Pain by Rupert Hughes
How much more bitter, dearly beloved, are the anguishes of the soul
than any mere bodily distress! When the heart under conviction of sin
for the violation of one of God's laws writhes and cries aloud in
repentance and remorse, then, ah, then, is true suffering. What are the
fleeting torments of this tenement of clay, mere bone and flesh, to the
soul's despair? Nothing! Noth
The clergyman's emphatic fist did not thump the Scriptures the
second time. He checked it in air; for a woman stood up straight and
stared at him straight. Her thin mouth seemed to twist with a sneer. He
thought he read on her lips words not quite uttered. He read:
You fool! You fool!
Then Miss Straley sidled from the family pew to the aisle and
marched up it and out of the church.
Doctor Crosson was shocked doubly. The woman's action was an outrage
upon the holy composure of the Sabbath, and it would remind everybody
that he was an old lover of Irene Straley's.
The neatly arranged congregational skulls were disordered now, some
still tilted forward in sleep, some tilted back to see what the pastor
would do, some craned round to observe the departer, some turned inward
in whispering couples.
Such a thing had never happened before in all the parsoning of
Doctor Crossonthe D.D. had been conferred on him by the small
theological institute where he had imbibed enough dogmas in two years
to last him a lifetime.
Some of his dogmas were so out of fashion that he felt them a trifle
shabby even for village wear. He had laid aside the old red hell-fire
dogma for a new one of hell-as-a-state-of-mind. He was expounding that
doctrine this morning again. He had never heard any complaint of it.
But his mind was so far from his memory that he hardly knew what he had
just uttered. He wondered what he could have said to offend Miss
But he must not stand there gaping and wondering before his gaping
and wondering congregation. He must push on to his lastly's. His
mind retraced his words, and he repeated:
What are the fleeting torments of this tenement of clay, mere bone
and flesh, to the soul's despair? Nothing! As I said beforenothing!
And then he understood why Irene Straley had walked out. The
realization deranged him so that only the police-force every one has
among his faculties coerced him into going on with his sermon.
It was a good sermon. It was his own, too; for at last he had paid
the final instalment on the clergyman's library which contained a
thousand sermons as aids to overworked, underinspired evangelists. He
had built this discourse from well-seasoned timbers. He had used it in
two pulpits where he had visited, and now he was giving it to his own
flock. He knew it well enough to trust his oratorical machinery with
its delivery, while the rest of his mind meditated other things.
Often, while preaching, a portion of his brain would be watching the
effect on his congregation, another watching the clock, another
thinking of dinner, another musing over the scandals he knew in the
lives of the parishioners.
But now all his by-thoughts were scattered at the abrupt deed of
Irene Straley. She was the traffic of his other brains now, while his
lips went on enouncing the phrases of his discourse and his fists
thudded the Bible for emphasis. He was remembering his boyhood and his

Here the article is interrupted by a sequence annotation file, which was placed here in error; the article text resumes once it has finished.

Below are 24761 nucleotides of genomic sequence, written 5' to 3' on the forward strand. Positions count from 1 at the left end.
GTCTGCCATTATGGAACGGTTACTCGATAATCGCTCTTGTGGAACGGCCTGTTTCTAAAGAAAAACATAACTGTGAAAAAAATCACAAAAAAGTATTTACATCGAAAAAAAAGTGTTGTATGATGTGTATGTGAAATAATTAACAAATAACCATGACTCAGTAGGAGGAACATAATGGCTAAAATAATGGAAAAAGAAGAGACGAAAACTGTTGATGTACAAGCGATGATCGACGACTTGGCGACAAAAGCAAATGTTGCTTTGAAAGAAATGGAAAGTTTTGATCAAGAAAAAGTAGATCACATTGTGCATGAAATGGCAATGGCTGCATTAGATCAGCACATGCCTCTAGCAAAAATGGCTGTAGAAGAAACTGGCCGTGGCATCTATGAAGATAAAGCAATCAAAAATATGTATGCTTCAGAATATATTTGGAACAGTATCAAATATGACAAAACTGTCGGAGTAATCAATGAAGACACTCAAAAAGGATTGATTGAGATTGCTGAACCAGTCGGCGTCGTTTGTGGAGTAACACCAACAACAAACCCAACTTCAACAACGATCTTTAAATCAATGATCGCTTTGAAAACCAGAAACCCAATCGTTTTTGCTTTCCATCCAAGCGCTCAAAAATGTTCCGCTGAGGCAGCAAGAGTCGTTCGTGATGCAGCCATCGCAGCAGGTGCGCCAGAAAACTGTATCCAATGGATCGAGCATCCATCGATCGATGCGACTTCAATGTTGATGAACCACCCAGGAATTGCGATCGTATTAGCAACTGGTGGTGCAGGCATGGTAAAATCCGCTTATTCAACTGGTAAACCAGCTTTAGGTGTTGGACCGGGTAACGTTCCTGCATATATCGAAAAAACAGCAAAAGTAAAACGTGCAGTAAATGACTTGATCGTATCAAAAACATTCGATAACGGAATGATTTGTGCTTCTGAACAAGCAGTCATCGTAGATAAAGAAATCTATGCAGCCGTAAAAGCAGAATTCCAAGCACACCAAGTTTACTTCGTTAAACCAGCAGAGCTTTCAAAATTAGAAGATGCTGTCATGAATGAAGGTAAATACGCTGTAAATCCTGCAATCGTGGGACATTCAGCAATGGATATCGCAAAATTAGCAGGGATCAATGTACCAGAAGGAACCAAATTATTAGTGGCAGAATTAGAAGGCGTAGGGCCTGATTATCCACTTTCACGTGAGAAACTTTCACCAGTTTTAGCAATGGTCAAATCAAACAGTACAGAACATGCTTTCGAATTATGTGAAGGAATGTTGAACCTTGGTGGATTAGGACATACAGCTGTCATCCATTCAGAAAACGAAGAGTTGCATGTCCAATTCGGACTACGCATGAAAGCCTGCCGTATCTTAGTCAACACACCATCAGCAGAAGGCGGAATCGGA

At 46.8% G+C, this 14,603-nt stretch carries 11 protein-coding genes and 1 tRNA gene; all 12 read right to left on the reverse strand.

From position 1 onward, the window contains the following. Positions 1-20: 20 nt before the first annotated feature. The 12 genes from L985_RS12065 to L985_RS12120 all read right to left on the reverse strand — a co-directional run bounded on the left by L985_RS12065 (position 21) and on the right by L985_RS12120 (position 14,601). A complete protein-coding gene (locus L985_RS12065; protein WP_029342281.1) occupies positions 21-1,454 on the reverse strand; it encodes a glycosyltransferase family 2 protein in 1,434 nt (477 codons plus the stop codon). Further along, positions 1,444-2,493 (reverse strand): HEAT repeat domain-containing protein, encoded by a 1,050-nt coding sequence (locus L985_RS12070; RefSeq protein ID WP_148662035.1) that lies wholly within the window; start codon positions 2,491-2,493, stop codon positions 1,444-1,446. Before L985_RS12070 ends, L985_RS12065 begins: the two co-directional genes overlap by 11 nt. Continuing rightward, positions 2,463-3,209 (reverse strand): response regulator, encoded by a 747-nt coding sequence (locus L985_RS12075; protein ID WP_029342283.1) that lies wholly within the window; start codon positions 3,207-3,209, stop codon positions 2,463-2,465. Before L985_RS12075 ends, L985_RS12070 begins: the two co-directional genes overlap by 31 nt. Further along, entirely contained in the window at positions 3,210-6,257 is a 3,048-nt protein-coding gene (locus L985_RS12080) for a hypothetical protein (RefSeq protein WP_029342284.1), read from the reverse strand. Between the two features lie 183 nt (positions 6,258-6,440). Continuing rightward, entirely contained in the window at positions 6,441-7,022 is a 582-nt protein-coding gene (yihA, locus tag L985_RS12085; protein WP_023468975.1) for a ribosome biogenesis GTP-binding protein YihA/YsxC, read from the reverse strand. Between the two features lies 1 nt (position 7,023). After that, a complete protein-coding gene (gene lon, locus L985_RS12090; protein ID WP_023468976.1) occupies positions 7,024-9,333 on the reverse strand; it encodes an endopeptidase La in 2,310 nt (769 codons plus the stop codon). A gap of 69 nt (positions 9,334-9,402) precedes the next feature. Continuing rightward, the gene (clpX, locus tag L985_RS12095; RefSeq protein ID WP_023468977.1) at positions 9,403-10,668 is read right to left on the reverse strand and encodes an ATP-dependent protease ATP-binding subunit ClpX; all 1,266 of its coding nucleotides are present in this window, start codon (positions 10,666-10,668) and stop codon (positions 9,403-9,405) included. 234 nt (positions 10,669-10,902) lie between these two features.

infatuation for Irene Straley. That was before he was sure of his call
to the ministry. If he had married her, he might not have heard the
Doctor Crosson hoped that he was not regretting that sacrament!
Sweat came out on his brow as he understood the blasphemy of noting
(even here on the rostrum with his mouth pouring forth sacred
eloquence) that Irene Straley as she marched out of the church was
still slender and flexile, virginal. Doctor Crosson mopped his brow at
the atrocity of his thoughts this morning. The springtime air was to
blame. The windows were open for the first time. The breeze that lolled
through the church had no right there. It was irreverent and frivolous.
It was amused at the people. It rippled with laughter at the preacher's
heavy effort to start a jealousy between the pangs of the flesh and the
pangs of the soul.
It brought into church a savor of green rushes growing in the warm,
wet thickets where Doctor Crossononce Eddie Crossonhad loved to go
hunting squirrels and rabbits, and wild duck in season. Those were
years of depravity, but they were entrancing in memory. He felt a
Satanic whisper: Order these old fogies out into the fields and let
them worship there. It is May, you fool!
You fool! That was what Irene Straley had seemed to whisper. Only,
the breeze made a soft, sweet coo of the word that had been so bitter
on her lips.
Across the square of a window near the pulpit a venerable
locust-tree brandished a bough dripping with blossoms. Countless little
censers of white spice swung frankincense and myrrh for pagan nostrils.
There was a beckoning in the locust bough, and in the air an
incantation that made a folly of sermons and souls and old maids'
resentments and gossips' queries. The preacher fought on, another Saint
Anthony in a cloud of witches.
He could hear himself intoning the long sermon with the familiar
pulpiteering rhythms and the final upsnap of the last syllable of each
sentence. He could see that the congregation was already drowsily
forgetful of Irene Straley's absence. But, to save his soul, he could
not keep his mind from following her out into the leafy streets and on
into the past where she had been the prize he and young Drury Boldin
had contended fora past in which he had never dreamed that his future
was a pulpit in his home town.
He was the manlier of the two, for Drury was a delicate boy, too